The aim of this study was to determine the relation between perinatal outcomes and umbilical cord coiling as evaluated by a modified umbilical coiling index.Methods:
In this retrospective study, 200 consecutive umbilical cords were examined. An umbilical venous and arterial coiling index was calculated by dividing the total number of umbilical venous and arterial coils by the length of cord individually. Umbilical cords with umbilical venous coiling indices in the lowest decile, the highest decile, and the remaining deciles were defined as hypocoiled, hypercoiled, and normocoiled, respectively. The perinatal outcomes of the subjects with hypocoiled and hypercoiled umbilical cords were compared with those with normocoiled umbilical cords.Results:
In 69.5% of subjects, a difference in the degree of coiling was detected between the umbilical veins and arteries. While all umbilical venous twisting demonstrated the same direction, the direction of the arterial twisting reversed at a certain point along the umbilical cord in 19.0% of the subjects. The arteriovenous coiling difference was small in the hypercoiled group and large in the hypocoiled group. A hypocoiled umbilical cord evaluated by umbilical venous coiling index was found to be associated with prolonged deceleration (odds ratio [OR], 4.18; 95% confidence interval [CI], 1.54–11.38), operative delivery (OR, 2.67; 95%CI, 1.01–7.09), and nuchal cord entanglement (OR, 3.21; 95%CI, 1.23–8.33).Conclusion:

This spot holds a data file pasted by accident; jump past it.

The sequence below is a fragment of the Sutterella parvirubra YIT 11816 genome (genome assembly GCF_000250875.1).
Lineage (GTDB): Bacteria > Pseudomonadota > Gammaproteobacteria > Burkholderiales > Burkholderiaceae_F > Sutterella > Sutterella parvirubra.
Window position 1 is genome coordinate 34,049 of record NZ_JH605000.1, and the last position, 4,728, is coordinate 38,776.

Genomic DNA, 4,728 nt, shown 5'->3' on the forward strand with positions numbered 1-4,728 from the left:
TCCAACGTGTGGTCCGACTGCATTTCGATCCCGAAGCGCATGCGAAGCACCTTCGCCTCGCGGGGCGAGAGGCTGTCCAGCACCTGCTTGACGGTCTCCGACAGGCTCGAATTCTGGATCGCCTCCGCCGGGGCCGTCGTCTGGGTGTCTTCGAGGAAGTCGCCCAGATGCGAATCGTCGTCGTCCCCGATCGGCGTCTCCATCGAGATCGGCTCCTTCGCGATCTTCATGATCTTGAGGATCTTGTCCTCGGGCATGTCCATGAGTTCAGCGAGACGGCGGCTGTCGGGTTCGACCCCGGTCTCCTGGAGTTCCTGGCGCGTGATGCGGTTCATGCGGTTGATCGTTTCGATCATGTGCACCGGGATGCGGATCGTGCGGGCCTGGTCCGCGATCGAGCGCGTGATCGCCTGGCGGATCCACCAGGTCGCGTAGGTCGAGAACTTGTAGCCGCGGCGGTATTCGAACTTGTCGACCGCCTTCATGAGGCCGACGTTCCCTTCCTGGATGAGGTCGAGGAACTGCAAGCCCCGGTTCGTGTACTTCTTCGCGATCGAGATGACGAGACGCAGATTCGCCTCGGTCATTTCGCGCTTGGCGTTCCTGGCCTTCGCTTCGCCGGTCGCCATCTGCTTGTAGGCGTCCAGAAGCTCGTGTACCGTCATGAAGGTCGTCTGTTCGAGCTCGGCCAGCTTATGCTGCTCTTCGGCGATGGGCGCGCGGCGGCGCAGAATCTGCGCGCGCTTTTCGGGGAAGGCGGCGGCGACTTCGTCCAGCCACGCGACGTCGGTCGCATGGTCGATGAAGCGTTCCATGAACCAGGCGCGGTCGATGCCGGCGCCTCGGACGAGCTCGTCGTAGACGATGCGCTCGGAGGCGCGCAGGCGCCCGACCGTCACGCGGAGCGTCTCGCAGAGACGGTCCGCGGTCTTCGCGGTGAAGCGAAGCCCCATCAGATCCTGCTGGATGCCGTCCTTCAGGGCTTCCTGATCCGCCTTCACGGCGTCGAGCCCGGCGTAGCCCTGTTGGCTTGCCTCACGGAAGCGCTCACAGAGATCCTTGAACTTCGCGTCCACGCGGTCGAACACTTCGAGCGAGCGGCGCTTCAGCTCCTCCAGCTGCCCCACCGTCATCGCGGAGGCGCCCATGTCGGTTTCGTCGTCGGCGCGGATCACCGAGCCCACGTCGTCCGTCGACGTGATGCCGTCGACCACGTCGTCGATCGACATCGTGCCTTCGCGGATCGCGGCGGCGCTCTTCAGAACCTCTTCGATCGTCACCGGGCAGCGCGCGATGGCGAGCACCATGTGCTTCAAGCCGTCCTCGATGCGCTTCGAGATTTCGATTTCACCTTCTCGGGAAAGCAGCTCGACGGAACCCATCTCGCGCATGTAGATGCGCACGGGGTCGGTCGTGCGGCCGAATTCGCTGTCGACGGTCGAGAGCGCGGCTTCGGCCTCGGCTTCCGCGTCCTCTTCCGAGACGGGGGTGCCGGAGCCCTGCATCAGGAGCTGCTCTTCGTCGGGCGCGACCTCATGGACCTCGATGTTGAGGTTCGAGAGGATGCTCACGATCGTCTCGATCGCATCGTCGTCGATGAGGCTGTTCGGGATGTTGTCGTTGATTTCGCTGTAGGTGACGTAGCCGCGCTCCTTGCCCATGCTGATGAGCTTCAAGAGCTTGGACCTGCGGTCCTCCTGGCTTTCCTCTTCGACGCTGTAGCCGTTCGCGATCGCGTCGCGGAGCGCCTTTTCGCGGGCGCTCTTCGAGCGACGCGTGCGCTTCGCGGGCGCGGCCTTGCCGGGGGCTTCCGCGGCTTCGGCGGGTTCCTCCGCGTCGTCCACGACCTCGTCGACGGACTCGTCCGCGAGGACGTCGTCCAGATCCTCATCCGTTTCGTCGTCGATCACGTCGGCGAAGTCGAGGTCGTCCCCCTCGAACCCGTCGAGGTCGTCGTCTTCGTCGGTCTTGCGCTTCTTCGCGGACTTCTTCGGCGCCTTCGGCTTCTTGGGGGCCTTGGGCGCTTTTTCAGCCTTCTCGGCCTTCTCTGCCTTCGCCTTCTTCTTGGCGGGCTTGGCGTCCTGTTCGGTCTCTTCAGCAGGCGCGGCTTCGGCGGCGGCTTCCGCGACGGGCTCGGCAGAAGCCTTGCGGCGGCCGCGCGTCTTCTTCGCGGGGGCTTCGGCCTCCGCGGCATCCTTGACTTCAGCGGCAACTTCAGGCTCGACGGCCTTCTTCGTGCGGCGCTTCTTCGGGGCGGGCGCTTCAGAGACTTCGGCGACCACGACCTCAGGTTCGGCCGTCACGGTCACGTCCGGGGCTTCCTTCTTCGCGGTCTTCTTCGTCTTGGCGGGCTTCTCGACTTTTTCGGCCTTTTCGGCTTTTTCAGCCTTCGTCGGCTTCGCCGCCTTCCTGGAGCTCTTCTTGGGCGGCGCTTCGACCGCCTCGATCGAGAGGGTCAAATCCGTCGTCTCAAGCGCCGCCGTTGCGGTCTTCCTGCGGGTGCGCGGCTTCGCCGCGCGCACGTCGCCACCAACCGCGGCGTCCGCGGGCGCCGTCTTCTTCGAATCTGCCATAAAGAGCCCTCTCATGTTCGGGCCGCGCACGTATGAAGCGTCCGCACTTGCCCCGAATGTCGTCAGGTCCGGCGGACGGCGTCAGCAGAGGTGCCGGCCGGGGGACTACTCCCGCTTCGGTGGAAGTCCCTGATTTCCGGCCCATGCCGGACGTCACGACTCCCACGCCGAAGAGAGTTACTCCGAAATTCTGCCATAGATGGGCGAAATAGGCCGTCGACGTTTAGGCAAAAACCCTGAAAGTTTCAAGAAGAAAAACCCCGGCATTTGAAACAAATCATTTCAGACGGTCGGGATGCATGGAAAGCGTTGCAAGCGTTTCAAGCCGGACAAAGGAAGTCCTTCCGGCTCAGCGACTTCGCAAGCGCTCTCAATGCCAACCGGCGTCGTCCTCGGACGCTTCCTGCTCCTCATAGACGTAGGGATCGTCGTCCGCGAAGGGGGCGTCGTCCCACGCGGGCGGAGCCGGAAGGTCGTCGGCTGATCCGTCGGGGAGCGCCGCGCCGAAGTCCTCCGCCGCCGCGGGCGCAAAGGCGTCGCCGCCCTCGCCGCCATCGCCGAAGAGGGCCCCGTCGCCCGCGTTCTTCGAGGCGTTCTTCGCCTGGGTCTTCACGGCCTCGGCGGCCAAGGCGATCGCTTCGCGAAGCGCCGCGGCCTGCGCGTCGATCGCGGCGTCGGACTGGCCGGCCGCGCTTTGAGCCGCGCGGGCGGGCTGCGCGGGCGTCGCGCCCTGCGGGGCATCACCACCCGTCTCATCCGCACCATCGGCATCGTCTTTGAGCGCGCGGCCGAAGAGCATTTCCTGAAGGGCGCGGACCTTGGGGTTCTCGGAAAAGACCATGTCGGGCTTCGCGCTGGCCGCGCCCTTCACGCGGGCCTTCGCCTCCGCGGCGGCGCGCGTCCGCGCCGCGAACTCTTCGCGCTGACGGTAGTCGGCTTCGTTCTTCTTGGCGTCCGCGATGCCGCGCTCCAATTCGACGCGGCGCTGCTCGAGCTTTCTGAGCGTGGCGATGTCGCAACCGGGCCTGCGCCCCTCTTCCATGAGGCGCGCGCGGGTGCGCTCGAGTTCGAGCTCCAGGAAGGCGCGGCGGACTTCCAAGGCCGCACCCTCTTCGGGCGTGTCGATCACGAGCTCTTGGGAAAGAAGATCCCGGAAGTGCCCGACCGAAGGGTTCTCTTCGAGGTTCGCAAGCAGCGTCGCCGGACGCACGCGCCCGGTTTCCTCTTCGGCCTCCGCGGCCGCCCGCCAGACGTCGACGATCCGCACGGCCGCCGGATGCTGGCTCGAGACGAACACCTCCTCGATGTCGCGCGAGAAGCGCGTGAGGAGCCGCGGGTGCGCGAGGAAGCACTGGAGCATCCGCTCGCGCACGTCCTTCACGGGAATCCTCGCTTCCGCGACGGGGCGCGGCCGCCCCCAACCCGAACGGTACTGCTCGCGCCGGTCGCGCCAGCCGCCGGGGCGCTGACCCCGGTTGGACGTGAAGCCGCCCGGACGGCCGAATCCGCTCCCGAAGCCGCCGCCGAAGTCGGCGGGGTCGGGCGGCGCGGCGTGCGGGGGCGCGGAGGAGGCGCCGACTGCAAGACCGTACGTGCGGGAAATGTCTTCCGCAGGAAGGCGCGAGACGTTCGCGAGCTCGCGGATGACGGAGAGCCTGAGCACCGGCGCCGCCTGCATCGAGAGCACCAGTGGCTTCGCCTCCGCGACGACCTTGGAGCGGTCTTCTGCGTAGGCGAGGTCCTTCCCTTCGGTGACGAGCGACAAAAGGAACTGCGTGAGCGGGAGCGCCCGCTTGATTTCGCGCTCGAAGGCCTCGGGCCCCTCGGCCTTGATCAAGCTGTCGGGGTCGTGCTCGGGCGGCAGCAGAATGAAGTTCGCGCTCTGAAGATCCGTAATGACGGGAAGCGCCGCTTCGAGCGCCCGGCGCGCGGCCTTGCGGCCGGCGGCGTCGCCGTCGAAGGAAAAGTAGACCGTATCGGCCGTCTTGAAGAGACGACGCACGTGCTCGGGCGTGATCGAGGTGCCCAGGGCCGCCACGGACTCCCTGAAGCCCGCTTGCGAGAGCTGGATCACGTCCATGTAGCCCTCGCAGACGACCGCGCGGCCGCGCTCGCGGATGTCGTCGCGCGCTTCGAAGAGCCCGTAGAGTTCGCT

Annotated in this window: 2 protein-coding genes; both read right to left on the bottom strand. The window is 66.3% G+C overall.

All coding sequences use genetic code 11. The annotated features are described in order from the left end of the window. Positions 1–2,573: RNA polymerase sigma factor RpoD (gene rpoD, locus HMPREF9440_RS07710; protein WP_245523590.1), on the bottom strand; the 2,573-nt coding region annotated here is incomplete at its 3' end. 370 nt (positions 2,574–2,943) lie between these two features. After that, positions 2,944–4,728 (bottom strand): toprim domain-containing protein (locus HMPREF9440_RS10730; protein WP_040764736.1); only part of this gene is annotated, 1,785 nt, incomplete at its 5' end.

Umbilical coiling abnormalities were investigated using a novel umbilical venous coiling index. A hypocoiled umbilical cord evaluated by umbilical venous coiling index was found to be associated with fetal heart rate abnormalities, operative delivery, and nuchal cord entanglement.